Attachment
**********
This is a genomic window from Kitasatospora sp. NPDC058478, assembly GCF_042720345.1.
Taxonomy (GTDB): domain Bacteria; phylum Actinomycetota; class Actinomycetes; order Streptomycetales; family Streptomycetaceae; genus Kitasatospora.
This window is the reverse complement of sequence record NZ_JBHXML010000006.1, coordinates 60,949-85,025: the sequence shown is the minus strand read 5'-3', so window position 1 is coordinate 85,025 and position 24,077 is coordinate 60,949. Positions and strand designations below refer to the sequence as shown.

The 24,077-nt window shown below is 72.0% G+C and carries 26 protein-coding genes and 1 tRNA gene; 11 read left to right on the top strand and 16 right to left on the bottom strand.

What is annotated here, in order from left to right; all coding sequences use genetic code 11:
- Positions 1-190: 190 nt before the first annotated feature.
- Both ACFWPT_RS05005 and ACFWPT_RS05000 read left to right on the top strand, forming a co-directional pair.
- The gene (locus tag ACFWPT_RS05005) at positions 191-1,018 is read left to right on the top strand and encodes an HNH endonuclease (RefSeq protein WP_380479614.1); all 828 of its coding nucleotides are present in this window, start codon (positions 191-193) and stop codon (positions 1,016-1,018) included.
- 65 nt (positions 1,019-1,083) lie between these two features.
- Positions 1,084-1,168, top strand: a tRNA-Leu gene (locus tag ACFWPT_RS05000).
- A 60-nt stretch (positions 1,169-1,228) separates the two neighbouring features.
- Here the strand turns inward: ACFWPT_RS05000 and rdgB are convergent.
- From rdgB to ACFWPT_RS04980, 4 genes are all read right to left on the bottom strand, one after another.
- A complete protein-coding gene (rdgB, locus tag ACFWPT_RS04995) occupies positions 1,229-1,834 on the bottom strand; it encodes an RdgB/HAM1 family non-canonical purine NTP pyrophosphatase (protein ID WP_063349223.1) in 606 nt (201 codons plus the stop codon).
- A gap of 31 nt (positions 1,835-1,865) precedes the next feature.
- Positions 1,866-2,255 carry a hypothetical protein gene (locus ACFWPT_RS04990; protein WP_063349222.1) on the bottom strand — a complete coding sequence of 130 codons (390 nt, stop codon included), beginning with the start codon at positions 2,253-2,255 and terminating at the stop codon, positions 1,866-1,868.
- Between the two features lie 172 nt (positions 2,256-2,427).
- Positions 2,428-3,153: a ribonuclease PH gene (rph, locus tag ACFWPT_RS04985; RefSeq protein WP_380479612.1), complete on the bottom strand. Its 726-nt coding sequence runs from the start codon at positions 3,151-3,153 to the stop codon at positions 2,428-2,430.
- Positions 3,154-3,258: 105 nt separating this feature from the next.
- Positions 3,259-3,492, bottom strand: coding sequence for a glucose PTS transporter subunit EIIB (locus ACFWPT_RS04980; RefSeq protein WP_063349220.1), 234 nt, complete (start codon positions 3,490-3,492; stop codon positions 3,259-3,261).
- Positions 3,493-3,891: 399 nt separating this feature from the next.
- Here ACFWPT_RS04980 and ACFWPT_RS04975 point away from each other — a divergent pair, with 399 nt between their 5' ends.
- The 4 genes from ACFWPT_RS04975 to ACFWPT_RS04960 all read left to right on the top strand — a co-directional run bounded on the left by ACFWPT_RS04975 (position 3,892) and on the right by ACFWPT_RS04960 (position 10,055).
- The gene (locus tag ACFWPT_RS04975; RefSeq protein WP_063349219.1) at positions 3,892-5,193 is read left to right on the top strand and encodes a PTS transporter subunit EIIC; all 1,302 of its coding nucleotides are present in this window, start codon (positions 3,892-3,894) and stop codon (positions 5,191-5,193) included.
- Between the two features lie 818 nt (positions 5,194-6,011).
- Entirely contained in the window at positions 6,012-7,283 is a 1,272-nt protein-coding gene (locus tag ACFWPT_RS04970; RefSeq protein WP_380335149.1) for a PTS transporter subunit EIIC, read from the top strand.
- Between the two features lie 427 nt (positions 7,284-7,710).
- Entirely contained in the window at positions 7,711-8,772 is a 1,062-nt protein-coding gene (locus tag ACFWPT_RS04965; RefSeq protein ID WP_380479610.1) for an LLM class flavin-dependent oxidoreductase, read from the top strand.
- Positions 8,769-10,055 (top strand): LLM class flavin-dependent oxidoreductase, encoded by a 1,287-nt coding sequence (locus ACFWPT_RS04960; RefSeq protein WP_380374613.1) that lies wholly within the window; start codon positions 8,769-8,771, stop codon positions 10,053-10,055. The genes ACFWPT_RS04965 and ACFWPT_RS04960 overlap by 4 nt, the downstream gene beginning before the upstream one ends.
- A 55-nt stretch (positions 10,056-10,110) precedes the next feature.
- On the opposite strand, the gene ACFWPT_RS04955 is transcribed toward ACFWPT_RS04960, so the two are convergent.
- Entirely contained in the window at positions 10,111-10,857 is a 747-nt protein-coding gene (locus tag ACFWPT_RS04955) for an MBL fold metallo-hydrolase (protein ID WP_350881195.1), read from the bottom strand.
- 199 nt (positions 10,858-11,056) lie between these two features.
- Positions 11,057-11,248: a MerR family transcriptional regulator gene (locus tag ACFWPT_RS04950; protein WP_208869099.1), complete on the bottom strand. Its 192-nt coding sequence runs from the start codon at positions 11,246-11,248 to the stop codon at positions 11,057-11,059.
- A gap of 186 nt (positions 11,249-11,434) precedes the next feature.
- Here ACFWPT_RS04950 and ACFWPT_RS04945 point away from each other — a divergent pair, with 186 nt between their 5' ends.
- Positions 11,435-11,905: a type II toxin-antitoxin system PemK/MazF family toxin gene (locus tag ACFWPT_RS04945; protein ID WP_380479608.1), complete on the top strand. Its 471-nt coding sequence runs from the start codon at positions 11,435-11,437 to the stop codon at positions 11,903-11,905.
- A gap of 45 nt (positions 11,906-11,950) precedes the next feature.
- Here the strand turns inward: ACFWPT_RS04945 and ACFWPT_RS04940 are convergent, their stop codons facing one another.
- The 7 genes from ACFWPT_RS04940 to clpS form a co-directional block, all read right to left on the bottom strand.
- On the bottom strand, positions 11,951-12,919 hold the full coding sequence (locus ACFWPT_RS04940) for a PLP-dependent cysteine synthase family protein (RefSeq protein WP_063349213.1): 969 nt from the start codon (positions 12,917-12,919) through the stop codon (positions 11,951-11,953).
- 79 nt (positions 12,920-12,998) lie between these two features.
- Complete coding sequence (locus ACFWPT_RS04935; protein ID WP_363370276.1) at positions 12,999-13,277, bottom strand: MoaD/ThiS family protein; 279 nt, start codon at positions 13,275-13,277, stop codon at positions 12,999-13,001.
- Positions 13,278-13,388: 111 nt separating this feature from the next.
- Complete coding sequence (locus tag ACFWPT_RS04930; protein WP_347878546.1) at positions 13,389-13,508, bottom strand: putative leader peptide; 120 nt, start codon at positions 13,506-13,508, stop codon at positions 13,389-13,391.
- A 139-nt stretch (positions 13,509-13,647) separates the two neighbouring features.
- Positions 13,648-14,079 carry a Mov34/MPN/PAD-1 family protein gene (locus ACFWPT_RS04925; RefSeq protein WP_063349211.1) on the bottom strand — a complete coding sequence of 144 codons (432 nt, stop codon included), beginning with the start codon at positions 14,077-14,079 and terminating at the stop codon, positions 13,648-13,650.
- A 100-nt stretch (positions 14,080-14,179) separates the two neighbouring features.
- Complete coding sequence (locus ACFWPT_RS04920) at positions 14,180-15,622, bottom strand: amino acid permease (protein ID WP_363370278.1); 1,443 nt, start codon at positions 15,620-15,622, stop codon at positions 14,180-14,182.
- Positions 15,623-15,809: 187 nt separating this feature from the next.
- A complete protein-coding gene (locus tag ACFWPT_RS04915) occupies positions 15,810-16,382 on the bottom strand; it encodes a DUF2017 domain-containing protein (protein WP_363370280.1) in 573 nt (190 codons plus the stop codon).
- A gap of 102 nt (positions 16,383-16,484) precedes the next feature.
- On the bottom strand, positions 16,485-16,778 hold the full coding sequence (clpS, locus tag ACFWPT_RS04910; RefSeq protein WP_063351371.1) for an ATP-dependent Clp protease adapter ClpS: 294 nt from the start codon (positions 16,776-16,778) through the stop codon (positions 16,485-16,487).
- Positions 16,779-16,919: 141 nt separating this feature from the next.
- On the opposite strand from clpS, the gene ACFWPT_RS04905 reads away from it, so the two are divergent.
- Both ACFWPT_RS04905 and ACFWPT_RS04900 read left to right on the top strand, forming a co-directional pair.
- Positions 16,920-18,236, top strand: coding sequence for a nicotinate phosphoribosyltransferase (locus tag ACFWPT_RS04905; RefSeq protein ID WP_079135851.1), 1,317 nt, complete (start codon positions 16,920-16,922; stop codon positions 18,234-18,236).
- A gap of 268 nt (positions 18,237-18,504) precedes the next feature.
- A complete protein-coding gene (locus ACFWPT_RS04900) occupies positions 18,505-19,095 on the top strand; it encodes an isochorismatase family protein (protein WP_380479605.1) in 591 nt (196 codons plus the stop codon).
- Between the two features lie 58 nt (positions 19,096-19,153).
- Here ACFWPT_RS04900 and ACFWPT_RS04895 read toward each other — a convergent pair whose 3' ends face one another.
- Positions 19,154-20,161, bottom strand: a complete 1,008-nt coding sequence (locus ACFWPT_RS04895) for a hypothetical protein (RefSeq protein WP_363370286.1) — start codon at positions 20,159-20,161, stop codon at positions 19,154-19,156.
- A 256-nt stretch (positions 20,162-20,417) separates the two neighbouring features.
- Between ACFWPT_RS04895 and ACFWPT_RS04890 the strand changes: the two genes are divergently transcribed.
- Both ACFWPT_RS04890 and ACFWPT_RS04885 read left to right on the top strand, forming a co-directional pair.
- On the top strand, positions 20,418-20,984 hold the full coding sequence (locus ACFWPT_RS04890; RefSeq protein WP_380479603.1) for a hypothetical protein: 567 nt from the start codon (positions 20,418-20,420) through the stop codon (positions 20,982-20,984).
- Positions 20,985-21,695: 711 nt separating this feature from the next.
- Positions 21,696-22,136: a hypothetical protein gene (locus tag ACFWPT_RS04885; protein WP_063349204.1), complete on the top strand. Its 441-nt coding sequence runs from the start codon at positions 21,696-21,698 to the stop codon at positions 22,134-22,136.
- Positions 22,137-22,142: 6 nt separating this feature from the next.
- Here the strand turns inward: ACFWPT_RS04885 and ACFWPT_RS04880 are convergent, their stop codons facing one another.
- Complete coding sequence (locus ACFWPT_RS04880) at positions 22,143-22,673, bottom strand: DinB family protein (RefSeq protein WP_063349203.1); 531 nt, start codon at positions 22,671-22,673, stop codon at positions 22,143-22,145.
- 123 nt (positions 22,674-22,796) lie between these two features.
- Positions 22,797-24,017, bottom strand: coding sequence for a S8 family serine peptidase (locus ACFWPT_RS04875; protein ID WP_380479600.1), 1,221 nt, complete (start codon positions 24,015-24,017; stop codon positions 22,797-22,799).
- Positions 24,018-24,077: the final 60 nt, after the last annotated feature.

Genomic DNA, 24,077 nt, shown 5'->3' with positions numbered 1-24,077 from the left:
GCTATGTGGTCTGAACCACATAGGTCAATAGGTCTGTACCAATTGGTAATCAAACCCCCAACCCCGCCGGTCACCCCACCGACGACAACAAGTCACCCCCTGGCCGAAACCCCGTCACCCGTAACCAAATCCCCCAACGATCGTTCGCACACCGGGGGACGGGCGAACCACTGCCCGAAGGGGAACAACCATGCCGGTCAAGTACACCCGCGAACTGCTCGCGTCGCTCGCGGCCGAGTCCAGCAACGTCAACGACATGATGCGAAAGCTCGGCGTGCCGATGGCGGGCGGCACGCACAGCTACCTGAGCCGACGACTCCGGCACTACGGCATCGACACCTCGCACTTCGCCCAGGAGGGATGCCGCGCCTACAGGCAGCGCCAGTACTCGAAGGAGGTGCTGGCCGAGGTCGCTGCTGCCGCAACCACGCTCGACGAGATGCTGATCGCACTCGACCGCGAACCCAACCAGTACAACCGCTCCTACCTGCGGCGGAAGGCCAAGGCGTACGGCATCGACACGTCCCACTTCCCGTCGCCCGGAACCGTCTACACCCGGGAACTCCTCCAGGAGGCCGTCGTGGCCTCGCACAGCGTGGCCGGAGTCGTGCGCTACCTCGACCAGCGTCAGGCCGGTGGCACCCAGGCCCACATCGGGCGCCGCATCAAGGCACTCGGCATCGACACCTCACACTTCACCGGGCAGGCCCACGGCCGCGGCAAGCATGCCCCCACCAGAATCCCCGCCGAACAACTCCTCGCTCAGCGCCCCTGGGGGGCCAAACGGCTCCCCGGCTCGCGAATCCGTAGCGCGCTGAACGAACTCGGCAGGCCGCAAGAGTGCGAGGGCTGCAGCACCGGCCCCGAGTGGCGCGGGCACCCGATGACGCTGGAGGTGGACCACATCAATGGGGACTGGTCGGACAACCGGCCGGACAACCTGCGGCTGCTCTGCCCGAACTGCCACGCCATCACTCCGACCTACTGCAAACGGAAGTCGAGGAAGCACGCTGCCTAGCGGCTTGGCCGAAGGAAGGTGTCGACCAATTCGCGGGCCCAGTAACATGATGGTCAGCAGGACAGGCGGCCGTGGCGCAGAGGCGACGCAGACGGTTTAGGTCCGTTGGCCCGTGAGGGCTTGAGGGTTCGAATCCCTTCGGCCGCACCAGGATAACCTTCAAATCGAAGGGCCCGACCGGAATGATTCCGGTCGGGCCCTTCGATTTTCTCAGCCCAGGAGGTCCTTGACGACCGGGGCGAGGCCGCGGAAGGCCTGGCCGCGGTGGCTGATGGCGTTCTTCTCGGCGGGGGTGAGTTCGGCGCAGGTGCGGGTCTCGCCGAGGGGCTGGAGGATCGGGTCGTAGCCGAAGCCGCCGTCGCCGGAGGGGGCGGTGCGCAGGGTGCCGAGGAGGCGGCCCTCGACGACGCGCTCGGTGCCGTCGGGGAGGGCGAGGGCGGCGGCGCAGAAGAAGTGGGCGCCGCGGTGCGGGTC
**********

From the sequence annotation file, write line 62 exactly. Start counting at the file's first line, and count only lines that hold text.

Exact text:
- Positions 19,154-20,161, bottom strand: a complete 1,008-nt coding sequence (locus ACFWPT_RS04895) for a hypothetical protein (RefSeq protein WP_363370286.1) — start codon at positions 20,159-20,161, stop codon at positions 19,154-19,156.